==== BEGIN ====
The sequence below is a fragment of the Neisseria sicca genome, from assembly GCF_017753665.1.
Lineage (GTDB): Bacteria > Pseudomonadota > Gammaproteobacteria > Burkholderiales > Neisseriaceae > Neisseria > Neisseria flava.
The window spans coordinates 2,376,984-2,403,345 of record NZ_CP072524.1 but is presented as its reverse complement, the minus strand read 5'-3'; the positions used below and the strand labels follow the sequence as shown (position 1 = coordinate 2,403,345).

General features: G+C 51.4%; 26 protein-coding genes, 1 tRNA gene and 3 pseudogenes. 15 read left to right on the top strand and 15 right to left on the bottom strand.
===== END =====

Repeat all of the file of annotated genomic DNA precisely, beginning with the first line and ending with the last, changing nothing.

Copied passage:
The sequence below is a fragment of the Neisseria sicca genome, from assembly GCF_017753665.1.
Lineage (GTDB): Bacteria > Pseudomonadota > Gammaproteobacteria > Burkholderiales > Neisseriaceae > Neisseria > Neisseria flava.
The window spans coordinates 2,376,984-2,403,345 of record NZ_CP072524.1 but is presented as its reverse complement, the minus strand read 5'-3'; the positions used below and the strand labels follow the sequence as shown (position 1 = coordinate 2,403,345).

General features: G+C 51.4%; 26 protein-coding genes, 1 tRNA gene and 3 pseudogenes. 15 read left to right on the top strand and 15 right to left on the bottom strand.